By Alex Distefano
By Daniel Kohn
By Aimee Murillo
By Nick Schou
By Nate Jackson
By Nate Jackson
By Dave Lieberman
By Daniel Kohn
Then, while catching her breath and making a little small talk after about 20 minutes of unrestrained emotion, Stefani suddenly asked the audience a remarkable, revelatory question: "Do you mind if we play new songs for you? We've been gone for a year and a half, trying to make a really good record for you. If we play a couple more of them, would you mind very much?"
The crowd gushed its okay.
A few months later, when Stefani is reminded of this—the night the star asked the audience for permission to perform—she responds with an embarrassed squeal. "I guess I didn't really think of how that sounded," she says. But as she mulls it over, Stefani concludes she is comfortable with her request. "I just know that as a fan, I like to hear the songs I like to hear, and sometimes it can be disappointing to hear new songs. Sometimes it can be exciting, but at the same time, it always takes a while. I felt real excited about my new songs, but I didn't want to force them on anybody, you know what I mean?"
And, come to think of it, we might.
So, how does it feel to live a dream?
Stefani twists her face into something approaching disgust when presented with the question.
"How weird!" she scoffs. "Because it wasn't even a dream."
Sensing her answer didn't take, she looks to Kanal for backup.
"We were too conservative, too cautious, to even expect it," he affirms.
"To even dream it," Stefani chips in. "At this level? No way!"
Her vehemence begins to ignite Kanal's laughter.
"He's laughing because it's a joke!" Stefani says, starting to break up a bit herself. "I mean, we fooled everyone."
As an example, Stefani cites the success of "Ex-Girlfriend," the lead song from Return of Saturn, which raced straight into heavy rotation when it was released to radio on Jan. 19.
"That was the very last song we wrote for this record, totally last minute, after we thought we were done, because somebody thought we needed one more upbeat song," says Stefani, who acknowledges with irony that the song is an autobiographical account of a rough spot in her bumpy relationship with her longtime boyfriend, Gavin Rossdale of Bush. "And it ends up being the first single."
And suddenly the distinction she's making becomes clearer: it's not that No Doubt hasn't worked incredibly hard for its success, but that the band has never known exactly which work—if any—was going to be rewarded.
"We're not rock stars," Stefani says. "The thing that happened to us is we were in this band with our friends and we made this record. It was something we couldn't help doing—being friends, making this record—because it was a passion. And thank God this step, this big success, didn't come for nine years, whatever the reason. It's kept our feet on the ground in a lot of ways. We know how easy it can come and how easy it can go."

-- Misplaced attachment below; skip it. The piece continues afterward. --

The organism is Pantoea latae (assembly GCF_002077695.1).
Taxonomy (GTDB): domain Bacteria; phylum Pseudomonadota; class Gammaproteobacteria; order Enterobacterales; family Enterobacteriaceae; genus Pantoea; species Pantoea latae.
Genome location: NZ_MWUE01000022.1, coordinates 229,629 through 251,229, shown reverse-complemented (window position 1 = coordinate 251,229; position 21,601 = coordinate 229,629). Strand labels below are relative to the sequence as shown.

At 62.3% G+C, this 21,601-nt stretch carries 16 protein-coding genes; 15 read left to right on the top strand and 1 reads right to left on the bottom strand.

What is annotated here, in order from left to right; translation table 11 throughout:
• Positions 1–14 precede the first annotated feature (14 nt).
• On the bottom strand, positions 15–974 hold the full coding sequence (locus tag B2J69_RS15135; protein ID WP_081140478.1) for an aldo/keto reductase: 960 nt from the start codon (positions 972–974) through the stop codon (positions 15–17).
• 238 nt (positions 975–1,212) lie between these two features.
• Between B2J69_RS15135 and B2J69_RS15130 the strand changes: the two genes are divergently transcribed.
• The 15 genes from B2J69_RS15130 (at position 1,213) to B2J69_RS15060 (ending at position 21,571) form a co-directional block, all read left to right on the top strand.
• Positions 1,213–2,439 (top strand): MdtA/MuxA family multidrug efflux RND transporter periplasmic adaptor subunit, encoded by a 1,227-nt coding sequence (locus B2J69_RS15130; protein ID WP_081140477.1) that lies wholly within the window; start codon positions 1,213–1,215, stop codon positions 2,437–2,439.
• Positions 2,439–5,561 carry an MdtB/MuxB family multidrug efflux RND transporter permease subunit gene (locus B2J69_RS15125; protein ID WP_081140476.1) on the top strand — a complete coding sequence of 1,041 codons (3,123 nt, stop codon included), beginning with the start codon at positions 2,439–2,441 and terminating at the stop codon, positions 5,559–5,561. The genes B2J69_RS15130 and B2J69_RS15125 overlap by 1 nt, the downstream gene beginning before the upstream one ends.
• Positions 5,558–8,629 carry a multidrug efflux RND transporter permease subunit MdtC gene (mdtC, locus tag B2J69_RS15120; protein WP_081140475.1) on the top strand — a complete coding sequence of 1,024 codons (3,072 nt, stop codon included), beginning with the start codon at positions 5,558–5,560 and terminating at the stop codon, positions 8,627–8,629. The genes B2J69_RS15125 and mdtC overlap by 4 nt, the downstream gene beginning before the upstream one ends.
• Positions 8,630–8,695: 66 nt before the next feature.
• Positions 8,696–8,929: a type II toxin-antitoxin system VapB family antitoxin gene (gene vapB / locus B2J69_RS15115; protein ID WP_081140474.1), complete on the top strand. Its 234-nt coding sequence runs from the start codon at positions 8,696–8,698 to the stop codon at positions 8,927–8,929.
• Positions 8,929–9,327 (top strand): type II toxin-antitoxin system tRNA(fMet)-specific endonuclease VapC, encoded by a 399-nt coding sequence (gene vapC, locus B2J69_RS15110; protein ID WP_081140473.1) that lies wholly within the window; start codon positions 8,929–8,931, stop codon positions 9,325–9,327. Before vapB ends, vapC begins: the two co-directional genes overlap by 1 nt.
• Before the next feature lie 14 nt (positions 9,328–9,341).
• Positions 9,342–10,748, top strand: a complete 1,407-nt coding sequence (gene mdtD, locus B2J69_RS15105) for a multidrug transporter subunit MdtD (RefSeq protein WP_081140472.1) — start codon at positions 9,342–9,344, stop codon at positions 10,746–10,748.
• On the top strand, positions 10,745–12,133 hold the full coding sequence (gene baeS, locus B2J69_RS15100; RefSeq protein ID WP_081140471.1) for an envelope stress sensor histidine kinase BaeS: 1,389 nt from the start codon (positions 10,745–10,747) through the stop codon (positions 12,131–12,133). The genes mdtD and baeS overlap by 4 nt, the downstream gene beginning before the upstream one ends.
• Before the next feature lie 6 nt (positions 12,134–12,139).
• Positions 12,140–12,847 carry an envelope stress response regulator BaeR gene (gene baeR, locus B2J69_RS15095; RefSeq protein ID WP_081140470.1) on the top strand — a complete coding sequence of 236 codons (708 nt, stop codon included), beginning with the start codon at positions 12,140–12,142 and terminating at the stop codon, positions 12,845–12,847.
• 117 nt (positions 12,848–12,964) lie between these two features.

Of course, that's life. But coming to the realization that the highs and lows of our existence aren't necessarily tied to a formula of cause and effect was unsettling for Stefani when she found herself at the top. She sank into a suffocating depression.
"I definitely needed some oxygen the past couple of years," Stefani says weakly. "It's been a hard time for me, on a personal note. I don't know if it was just the timing of my life or the comedown after the tour or the fact that none of this matches what I grew up expecting to be. I assumed I'd be married with children by now. I'm not, and there are no immediate plans for that because I'm committed to this band right now, so it definitely was confusing, you know? Like, which Gwen is the real Gwen? Why is suddenly everything that I thought was going to be my life now becoming the complicated things in my life? How did I get to this point?"
Stefani laughs self-consciously.
"But I feel so much lighter now. I think it was a transitional phase. I feel I've kind of come out the other side, thank God," she continues. "Because I never really was the depressive type. I was always more like the happy-go-lucky and passive type, where everything kind of bounced off me. And when I got depressed, I got scared that this was going to be me—like, I finally grew up, and this is who I am now! Oh, no! But I don't feel like that anymore."
With recording finally wrapped up on Return of Saturn, preparations are underway to promote the album. The band just finished 10 days of interviews with the international media. The first tour, a three-week swing through 10 U.S. cities, begins March 24 in Chicago and visits the Universal Amphitheater on April 14. And as she lingers a few weeks between accomplishment and anticipation, Stefani says she is happy.
"This time is a magic time because the record hasn't come out yet, but we have fulfilled our goal of finishing it and everybody feels so proud of what we did," she says. "We don't know what could happen. Like, it could fail or it could do well or people could just slice it up or they could love it. So this is our time right now to just go, 'Wow!' You know what I mean?"